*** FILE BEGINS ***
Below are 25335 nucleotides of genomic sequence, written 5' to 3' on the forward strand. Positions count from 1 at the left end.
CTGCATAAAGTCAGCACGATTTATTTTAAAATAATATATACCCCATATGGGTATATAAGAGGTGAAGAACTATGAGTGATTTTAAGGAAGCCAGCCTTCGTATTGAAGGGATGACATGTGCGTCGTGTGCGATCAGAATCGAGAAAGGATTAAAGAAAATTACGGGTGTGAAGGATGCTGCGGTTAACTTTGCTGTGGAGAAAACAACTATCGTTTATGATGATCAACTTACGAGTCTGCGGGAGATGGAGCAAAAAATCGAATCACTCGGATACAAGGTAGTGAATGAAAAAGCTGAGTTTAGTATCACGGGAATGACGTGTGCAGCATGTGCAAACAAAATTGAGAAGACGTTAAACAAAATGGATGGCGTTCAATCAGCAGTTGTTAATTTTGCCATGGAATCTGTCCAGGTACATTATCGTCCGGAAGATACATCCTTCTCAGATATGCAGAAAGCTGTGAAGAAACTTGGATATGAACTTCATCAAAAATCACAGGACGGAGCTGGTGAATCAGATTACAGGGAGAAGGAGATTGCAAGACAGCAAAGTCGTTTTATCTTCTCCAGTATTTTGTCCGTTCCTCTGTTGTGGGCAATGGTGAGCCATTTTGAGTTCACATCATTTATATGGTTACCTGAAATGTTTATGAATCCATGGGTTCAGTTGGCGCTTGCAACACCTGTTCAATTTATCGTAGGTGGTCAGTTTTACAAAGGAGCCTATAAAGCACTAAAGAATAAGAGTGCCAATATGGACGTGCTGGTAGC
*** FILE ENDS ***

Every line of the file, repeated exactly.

Below are 25335 nucleotides of genomic sequence, written 5' to 3' on the forward strand. Positions count from 1 at the left end.
CTGCATAAAGTCAGCACGATTTATTTTAAAATAATATATACCCCATATGGGTATATAAGAGGTGAAGAACTATGAGTGATTTTAAGGAAGCCAGCCTTCGTATTGAAGGGATGACATGTGCGTCGTGTGCGATCAGAATCGAGAAAGGATTAAAGAAAATTACGGGTGTGAAGGATGCTGCGGTTAACTTTGCTGTGGAGAAAACAACTATCGTTTATGATGATCAACTTACGAGTCTGCGGGAGATGGAGCAAAAAATCGAATCACTCGGATACAAGGTAGTGAATGAAAAAGCTGAGTTTAGTATCACGGGAATGACGTGTGCAGCATGTGCAAACAAAATTGAGAAGACGTTAAACAAAATGGATGGCGTTCAATCAGCAGTTGTTAATTTTGCCATGGAATCTGTCCAGGTACATTATCGTCCGGAAGATACATCCTTCTCAGATATGCAGAAAGCTGTGAAGAAACTTGGATATGAACTTCATCAAAAATCACAGGACGGAGCTGGTGAATCAGATTACAGGGAGAAGGAGATTGCAAGACAGCAAAGTCGTTTTATCTTCTCCAGTATTTTGTCCGTTCCTCTGTTGTGGGCAATGGTGAGCCATTTTGAGTTCACATCATTTATATGGTTACCTGAAATGTTTATGAATCCATGGGTTCAGTTGGCGCTTGCAACACCTGTTCAATTTATCGTAGGTGGTCAGTTTTACAAAGGAGCCTATAAAGCACTAAAGAATAAGAGTGCCAATATGGACGTGCTGGTAGC